Stockholm University, Faculty of Science, Department of Molecular Biology and Functional Genomics.
    Neumann, Nadja
    Stockholm University, Faculty of Science, Department of Molecular Biology and Functional Genomics.
    Reconciling an archaeal origin of eukaryotes with engulfment: a biologically plausible update of the Eocyte hypothesis2011In: Research in Microbiology, ISSN 0923-2508, E-ISSN 1769-7123, Vol. 162, no 1, p. 71-76Article in journal (Refereed)
    Abstract [en]

    An archaeal origin of eukaryotes is often equated with the engulfment of the bacterial ancestor of mitochondria by an archaeon. Such an event is problematic in that it is not supported by archaeal cell biology. We show that placing phylogenetic results within a stem-and-crown framework eliminates such incompatibilities, and that an archaeal origin for eukaryotes (as suggested from recent phylogenies) can be uncontroversially reconciled with phagocytosis as the mechanism for engulfment of the mitochondrial ancestor. This is significant because it eliminates a perceived problem with eukaryote origins: that an archaeal origin of eukaryotes (as under the Eocyte hypothesis) cannot be reconciled with existing cell biological mechanisms through which bacteria may take up residence inside eukaryote cells.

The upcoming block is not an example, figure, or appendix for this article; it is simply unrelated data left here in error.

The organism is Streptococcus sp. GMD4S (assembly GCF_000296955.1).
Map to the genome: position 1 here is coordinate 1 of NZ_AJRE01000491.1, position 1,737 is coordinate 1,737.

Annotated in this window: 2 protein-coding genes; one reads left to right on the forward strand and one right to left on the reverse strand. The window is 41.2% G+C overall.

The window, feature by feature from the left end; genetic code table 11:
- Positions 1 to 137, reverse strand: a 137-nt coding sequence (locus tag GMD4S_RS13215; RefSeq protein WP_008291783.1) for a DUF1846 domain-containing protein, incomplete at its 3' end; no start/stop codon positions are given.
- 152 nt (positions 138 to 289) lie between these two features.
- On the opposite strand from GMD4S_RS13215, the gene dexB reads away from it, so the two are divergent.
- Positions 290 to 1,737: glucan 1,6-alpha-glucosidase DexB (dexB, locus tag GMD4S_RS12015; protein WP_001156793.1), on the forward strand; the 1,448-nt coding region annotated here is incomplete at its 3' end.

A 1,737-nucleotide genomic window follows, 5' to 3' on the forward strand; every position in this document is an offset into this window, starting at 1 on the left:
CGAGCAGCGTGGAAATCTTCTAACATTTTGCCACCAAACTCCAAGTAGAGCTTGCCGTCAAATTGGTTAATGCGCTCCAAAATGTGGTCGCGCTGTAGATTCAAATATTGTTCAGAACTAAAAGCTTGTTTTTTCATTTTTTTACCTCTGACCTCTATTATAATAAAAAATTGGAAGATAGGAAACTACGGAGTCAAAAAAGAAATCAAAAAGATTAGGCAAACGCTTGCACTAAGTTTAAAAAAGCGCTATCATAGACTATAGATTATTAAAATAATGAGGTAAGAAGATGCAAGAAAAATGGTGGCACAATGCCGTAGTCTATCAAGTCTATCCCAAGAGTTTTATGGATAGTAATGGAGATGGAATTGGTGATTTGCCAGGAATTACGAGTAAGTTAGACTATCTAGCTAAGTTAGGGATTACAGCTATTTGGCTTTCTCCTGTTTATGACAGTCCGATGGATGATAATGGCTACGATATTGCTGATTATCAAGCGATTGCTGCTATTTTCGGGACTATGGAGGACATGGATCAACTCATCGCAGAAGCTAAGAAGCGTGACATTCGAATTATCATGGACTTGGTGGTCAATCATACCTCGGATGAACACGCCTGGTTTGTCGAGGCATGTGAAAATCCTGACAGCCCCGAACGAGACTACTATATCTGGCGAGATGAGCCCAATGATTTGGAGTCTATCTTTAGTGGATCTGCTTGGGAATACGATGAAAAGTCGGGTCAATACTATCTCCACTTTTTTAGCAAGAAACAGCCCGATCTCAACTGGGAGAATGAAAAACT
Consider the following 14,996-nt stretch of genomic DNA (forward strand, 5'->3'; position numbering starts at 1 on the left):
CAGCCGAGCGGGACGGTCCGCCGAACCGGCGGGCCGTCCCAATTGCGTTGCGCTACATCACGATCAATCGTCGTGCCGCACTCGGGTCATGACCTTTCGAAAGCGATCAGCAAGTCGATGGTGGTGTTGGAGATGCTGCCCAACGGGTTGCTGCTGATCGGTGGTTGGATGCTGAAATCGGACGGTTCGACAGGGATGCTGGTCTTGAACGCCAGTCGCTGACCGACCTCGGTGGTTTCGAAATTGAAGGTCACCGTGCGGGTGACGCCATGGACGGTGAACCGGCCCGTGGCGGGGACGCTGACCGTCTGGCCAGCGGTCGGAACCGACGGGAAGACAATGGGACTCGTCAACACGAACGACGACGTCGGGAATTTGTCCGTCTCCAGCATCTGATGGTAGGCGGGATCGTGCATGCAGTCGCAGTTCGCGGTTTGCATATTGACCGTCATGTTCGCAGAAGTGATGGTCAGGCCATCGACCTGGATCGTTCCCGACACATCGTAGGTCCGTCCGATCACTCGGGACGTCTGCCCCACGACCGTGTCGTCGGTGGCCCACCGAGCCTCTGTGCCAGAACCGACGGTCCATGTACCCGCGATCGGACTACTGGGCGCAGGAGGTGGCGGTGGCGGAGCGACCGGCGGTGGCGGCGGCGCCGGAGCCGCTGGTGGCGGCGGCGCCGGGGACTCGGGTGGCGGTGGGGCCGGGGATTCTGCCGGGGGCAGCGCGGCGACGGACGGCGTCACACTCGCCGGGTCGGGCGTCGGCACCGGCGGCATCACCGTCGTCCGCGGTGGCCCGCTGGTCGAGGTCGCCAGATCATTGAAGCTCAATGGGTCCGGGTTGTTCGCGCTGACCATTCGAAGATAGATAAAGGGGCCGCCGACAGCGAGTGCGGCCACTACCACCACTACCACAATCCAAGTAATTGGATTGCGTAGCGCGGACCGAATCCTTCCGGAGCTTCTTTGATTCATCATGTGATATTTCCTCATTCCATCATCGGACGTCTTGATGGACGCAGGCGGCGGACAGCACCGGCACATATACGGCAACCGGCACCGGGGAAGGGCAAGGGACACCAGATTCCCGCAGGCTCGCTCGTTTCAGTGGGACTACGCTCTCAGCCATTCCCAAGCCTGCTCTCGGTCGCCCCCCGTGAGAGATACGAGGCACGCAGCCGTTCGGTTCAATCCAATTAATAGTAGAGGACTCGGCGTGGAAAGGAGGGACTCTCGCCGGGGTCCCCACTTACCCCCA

• 22.
    Poole, Anthony M.
    et al.
    Stockholm University, Faculty of Science, Department of Molecular Biology and Functional Genomics.
    Willerslev, Eske
    Can identification of a fourth domain of life be made from sequence data alone, and could it be done on mars?2007In: Astrobiology, ISSN 1531-1074, E-ISSN 1557-8070, Vol. 7, no 5, p. 801-814Article, review/survey (Refereed)
    Abstract [en]